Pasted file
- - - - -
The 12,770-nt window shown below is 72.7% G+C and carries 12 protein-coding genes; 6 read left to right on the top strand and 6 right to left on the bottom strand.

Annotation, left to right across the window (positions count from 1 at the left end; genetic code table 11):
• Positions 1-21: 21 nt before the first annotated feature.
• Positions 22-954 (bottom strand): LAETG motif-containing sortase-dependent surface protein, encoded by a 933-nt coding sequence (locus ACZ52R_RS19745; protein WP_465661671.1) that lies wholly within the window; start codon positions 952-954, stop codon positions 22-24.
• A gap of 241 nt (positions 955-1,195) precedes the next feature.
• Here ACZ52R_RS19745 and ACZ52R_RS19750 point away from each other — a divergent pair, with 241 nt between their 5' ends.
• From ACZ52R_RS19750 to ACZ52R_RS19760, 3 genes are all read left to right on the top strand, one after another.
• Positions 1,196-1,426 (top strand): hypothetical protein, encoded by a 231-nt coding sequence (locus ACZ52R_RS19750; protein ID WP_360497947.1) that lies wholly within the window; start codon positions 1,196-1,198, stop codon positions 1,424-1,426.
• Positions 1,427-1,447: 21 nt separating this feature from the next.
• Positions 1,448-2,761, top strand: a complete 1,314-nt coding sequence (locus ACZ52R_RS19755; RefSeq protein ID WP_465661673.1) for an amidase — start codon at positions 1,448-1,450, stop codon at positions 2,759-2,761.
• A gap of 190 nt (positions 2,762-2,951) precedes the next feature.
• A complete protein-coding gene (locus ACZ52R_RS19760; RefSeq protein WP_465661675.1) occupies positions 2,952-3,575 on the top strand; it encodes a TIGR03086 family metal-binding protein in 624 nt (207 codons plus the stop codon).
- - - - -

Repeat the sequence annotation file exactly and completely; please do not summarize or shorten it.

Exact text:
The 12,770-nt window shown below is 72.7% G+C and carries 12 protein-coding genes; 6 read left to right on the top strand and 6 right to left on the bottom strand.

Annotation, left to right across the window (positions count from 1 at the left end; genetic code table 11):
• Positions 1-21: 21 nt before the first annotated feature.
• Positions 22-954 (bottom strand): LAETG motif-containing sortase-dependent surface protein, encoded by a 933-nt coding sequence (locus ACZ52R_RS19745; protein WP_465661671.1) that lies wholly within the window; start codon positions 952-954, stop codon positions 22-24.
• A gap of 241 nt (positions 955-1,195) precedes the next feature.
• Here ACZ52R_RS19745 and ACZ52R_RS19750 point away from each other — a divergent pair, with 241 nt between their 5' ends.
• From ACZ52R_RS19750 to ACZ52R_RS19760, 3 genes are all read left to right on the top strand, one after another.
• Positions 1,196-1,426 (top strand): hypothetical protein, encoded by a 231-nt coding sequence (locus ACZ52R_RS19750; protein ID WP_360497947.1) that lies wholly within the window; start codon positions 1,196-1,198, stop codon positions 1,424-1,426.
• Positions 1,427-1,447: 21 nt separating this feature from the next.
• Positions 1,448-2,761, top strand: a complete 1,314-nt coding sequence (locus ACZ52R_RS19755; RefSeq protein ID WP_465661673.1) for an amidase — start codon at positions 1,448-1,450, stop codon at positions 2,759-2,761.
• A gap of 190 nt (positions 2,762-2,951) precedes the next feature.
• A complete protein-coding gene (locus ACZ52R_RS19760; RefSeq protein WP_465661675.1) occupies positions 2,952-3,575 on the top strand; it encodes a TIGR03086 family metal-binding protein in 624 nt (207 codons plus the stop codon).